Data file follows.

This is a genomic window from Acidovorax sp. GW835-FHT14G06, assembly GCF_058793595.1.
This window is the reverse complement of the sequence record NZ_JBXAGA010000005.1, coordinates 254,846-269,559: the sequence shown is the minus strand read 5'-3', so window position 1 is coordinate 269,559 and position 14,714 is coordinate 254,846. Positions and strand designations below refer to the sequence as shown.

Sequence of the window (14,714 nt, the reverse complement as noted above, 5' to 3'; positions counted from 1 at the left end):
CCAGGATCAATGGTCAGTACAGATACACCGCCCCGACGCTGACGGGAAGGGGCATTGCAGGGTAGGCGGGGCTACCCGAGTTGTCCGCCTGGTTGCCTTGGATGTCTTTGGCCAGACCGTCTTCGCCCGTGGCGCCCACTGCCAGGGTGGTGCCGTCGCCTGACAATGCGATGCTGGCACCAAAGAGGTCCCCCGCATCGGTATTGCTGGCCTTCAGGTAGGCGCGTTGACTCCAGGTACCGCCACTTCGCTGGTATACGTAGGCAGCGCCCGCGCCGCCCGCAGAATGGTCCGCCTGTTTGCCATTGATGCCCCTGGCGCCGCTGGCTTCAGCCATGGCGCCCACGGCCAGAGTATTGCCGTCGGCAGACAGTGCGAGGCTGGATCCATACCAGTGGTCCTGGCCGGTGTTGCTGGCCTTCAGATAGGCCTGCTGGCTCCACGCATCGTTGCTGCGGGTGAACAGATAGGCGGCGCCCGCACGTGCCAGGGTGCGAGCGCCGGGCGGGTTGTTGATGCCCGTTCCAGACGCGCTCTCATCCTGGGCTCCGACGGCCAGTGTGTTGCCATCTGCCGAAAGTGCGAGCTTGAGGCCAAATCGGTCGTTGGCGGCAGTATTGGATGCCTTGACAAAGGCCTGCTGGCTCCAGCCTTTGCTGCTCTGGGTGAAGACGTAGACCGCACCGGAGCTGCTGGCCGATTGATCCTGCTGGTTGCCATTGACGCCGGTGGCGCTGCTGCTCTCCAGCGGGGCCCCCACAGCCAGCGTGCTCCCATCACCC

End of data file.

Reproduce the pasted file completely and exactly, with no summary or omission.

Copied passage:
This is a genomic window from Acidovorax sp. GW835-FHT14G06, assembly GCF_058793595.1.
This window is the reverse complement of the sequence record NZ_JBXAGA010000005.1, coordinates 254,846-269,559: the sequence shown is the minus strand read 5'-3', so window position 1 is coordinate 269,559 and position 14,714 is coordinate 254,846. Positions and strand designations below refer to the sequence as shown.

Sequence of the window (14,714 nt, the reverse complement as noted above, 5' to 3'; positions counted from 1 at the left end):
CCAGGATCAATGGTCAGTACAGATACACCGCCCCGACGCTGACGGGAAGGGGCATTGCAGGGTAGGCGGGGCTACCCGAGTTGTCCGCCTGGTTGCCTTGGATGTCTTTGGCCAGACCGTCTTCGCCCGTGGCGCCCACTGCCAGGGTGGTGCCGTCGCCTGACAATGCGATGCTGGCACCAAAGAGGTCCCCCGCATCGGTATTGCTGGCCTTCAGGTAGGCGCGTTGACTCCAGGTACCGCCACTTCGCTGGTATACGTAGGCAGCGCCCGCGCCGCCCGCAGAATGGTCCGCCTGTTTGCCATTGATGCCCCTGGCGCCGCTGGCTTCAGCCATGGCGCCCACGGCCAGAGTATTGCCGTCGGCAGACAGTGCGAGGCTGGATCCATACCAGTGGTCCTGGCCGGTGTTGCTGGCCTTCAGATAGGCCTGCTGGCTCCACGCATCGTTGCTGCGGGTGAACAGATAGGCGGCGCCCGCACGTGCCAGGGTGCGAGCGCCGGGCGGGTTGTTGATGCCCGTTCCAGACGCGCTCTCATCCTGGGCTCCGACGGCCAGTGTGTTGCCATCTGCCGAAAGTGCGAGCTTGAGGCCAAATCGGTCGTTGGCGGCAGTATTGGATGCCTTGACAAAGGCCTGCTGGCTCCAGCCTTTGCTGCTCTGGGTGAAGACGTAGACCGCACCGGAGCTGCTGGCCGATTGATCCTGCTGGTTGCCATTGACGCCGGTGGCGCTGCTGCTCTCCAGCGGGGCCCCCACAGCCAGCGTGCTCCCATCACCC